18 January 2012

Online banking, switching costs and competition: a complex story

(Updated February 7, 2013)
In an article published in October 2012  in the New York Times, Nelson D. Schwartz suggests that online banking creates switching costs and, thereby, reduces competition in the US banking sector. The title of the article summarizes the argument in a forceful way: “Online Banking Keeps Customers on Hook for Fees”. Mr. Schwartz illustrates his point with the following anecdote:

“Tedd Speck, a 49-year-old market researcher in Kent, Conn., was furious about Bank of America’s planned $5 monthly fee for debit card use. But he is staying put after being overwhelmed by the inconvenience of moving dozens of online bill paying arrangements to another bank.”

You probably use online banking yourself to pay your bills, to transfer money across your accounts or simply to access your account information, whenever and wherever it pleases you. You will then agree with me that these services are conveniences that you are willing to pay for. For the sake of the argument, say that you value these services up to 100 euros per year.

Lock and wheel

However, whether or not you have already tried to do so, you can easily imagine the hassle of switching your accounts from one bank to another. On top of learning to use another interface, you might have to create a new list of payees, of direct debits, etc. Again, for the sake of the argument, say that you estimate at 50 euros the value of the time and energy that you would spend when switching online banking services.

Such switching costs clearly put your bank in a strong position. Instead of charging you its online banking services at 100 euros per year (i.e., the value that you attach to the services), your bank can increase the fee up to 150 euros (i.e., the value + the switching costs) without fearing that you would leave. In economic terms, switching costs decrease the price-elasticity of demand; it becomes harder to substitute one service for another, which reduces the consumers’ sensitivity to price increases. Consumers are indeed “kept on hook”.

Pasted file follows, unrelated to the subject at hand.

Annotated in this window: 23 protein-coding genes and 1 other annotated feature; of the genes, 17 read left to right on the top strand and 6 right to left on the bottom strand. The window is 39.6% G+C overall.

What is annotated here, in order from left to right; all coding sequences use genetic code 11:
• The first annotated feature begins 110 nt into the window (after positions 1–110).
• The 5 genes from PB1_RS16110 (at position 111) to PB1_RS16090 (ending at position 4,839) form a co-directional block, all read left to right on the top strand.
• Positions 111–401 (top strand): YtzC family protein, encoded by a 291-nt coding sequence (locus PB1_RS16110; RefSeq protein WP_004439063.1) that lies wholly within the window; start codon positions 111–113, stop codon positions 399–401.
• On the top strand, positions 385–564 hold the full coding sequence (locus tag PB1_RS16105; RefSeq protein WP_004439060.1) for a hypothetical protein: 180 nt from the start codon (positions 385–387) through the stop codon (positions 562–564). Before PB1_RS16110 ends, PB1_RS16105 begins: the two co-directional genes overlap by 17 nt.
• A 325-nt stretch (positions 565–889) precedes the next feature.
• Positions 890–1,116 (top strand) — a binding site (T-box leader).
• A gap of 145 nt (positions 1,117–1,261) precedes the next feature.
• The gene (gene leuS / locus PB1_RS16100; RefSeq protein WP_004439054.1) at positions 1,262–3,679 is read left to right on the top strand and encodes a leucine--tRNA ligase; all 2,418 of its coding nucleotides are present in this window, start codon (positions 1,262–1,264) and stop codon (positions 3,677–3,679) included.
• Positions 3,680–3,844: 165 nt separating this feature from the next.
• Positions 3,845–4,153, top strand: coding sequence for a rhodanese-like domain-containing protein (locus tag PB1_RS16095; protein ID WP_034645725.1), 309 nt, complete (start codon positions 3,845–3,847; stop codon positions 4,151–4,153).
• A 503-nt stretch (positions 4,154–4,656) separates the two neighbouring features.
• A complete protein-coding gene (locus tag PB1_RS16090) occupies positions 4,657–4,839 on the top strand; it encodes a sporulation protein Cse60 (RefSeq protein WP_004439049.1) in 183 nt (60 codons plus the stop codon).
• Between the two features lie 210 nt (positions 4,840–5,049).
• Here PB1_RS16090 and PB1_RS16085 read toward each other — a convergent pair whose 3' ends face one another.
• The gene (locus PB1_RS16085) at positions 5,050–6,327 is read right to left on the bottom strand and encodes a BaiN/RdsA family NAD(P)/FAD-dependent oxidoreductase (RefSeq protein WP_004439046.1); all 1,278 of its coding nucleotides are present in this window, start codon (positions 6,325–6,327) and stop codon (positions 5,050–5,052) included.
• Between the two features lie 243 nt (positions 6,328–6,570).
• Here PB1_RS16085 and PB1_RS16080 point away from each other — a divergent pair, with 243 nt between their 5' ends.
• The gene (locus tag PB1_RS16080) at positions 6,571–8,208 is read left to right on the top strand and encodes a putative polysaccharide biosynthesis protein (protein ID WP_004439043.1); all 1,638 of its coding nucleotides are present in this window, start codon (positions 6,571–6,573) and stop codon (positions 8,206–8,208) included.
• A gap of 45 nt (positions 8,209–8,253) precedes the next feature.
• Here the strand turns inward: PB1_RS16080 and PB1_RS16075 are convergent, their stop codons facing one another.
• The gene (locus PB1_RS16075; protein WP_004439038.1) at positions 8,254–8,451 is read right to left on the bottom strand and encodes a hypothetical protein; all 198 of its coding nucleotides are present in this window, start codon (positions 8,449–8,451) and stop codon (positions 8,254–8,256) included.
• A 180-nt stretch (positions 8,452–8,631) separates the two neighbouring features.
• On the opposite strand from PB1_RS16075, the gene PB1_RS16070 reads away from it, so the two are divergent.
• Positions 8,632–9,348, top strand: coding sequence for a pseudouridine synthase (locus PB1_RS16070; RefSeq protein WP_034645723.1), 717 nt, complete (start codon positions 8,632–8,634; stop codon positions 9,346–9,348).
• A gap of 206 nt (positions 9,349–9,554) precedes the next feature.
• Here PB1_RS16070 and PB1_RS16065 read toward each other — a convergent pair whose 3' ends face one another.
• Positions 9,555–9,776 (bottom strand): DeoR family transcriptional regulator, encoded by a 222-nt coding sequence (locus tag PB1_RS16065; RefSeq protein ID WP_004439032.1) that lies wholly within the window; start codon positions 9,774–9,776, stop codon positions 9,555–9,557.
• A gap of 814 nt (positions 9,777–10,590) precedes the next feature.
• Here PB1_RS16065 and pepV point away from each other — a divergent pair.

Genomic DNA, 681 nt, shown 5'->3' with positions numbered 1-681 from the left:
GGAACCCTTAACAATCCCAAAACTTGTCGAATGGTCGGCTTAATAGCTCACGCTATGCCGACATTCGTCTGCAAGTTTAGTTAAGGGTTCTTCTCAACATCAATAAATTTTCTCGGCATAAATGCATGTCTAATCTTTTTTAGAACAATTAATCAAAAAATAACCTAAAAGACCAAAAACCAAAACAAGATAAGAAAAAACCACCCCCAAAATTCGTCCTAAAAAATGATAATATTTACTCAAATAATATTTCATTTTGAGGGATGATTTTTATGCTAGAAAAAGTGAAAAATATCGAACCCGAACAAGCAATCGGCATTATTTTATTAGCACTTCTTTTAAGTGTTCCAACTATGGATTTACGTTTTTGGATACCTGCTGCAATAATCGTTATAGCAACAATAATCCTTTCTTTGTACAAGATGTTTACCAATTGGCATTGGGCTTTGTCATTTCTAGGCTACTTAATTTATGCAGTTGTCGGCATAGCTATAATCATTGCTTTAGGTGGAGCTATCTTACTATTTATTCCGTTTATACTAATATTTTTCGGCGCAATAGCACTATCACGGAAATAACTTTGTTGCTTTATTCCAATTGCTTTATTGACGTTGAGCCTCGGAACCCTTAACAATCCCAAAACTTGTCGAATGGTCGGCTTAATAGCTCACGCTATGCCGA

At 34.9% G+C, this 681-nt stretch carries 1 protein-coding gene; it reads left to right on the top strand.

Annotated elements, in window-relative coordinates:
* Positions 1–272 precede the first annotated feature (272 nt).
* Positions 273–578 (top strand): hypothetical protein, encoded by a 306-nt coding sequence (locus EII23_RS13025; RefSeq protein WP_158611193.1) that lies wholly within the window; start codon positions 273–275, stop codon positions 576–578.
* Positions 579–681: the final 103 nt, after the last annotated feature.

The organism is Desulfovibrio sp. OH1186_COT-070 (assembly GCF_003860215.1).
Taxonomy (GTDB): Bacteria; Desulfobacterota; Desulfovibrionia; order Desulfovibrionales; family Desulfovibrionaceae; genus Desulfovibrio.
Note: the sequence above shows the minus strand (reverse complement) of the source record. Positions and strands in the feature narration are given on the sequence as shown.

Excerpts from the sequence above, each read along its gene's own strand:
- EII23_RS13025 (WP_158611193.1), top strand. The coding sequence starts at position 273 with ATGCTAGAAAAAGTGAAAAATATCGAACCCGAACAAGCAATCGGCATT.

Yet, does the latter — undisputed — fact necessarily mean that online banking services (and the switching costs they create) reduce competition and make customers worse off? The New York Time article follows this line of argument:

“With 44 million households having used the Internet to pay a bill in the past 30 days — up from 32 million five years ago and projected to reach 55 million by 2016 — it’s a shift that has major ramifications for competition. There’s even evidence that fewer consumers are switching banks, with 7 percent of them estimated to be moving their primary account to a different institution in 2011, down from 12 percent last year, according to surveys by Javelin Strategy and Research.”

Mr. Schwartz sees thus a causal relationship between the increase in the adoption of online banking services, the reduction in the level of consumer switching and lower competition in the US banking sector.

Personally, I would be much more cautious before drawing any conclusion from the previous facts. First of all, as well known in economics, correlation is not causality! Second, I would like you to think about some causal effects that Mr. Schwartz may have ignored or underestimated. In particular, I propose as food for thoughts the following two quotes taken from a report published by the Office of Fair Trading (the competition authority in the UK) in 2003:

“As firms realise that they can price above cost to customers once they are locked-in, then these customers become extremely valuable. As a result, competition can mean that firms price very low, even below cost to attract new customers.”

“If switching costs are very low then prices may adjust to prevent customers from switching. So a low level of switching need not imply that switching costs are high.”

You may also want to look at the current advertising campaign of Deutsche Bank in Belgium, which is precisely focused on switching costs. The ad starts with these words: “What would happen if your supermarket behaved like your bank does?” It then shows a cashier asking customers to pay, on top of their bill, additional charges for renting the shopping trolley, for using the conveyor belt, for not having a loyalty card, etc. The ad ends with this question and this ‘suggestion’: “You don’t accept unnecessary charges in your supermarket; why do you in your bank? Switch now to deutschebank.be.”

(You can find below and here the previous comments on this post; you are certainly welcome to read them but what I am really after is that you form your own opinion.)


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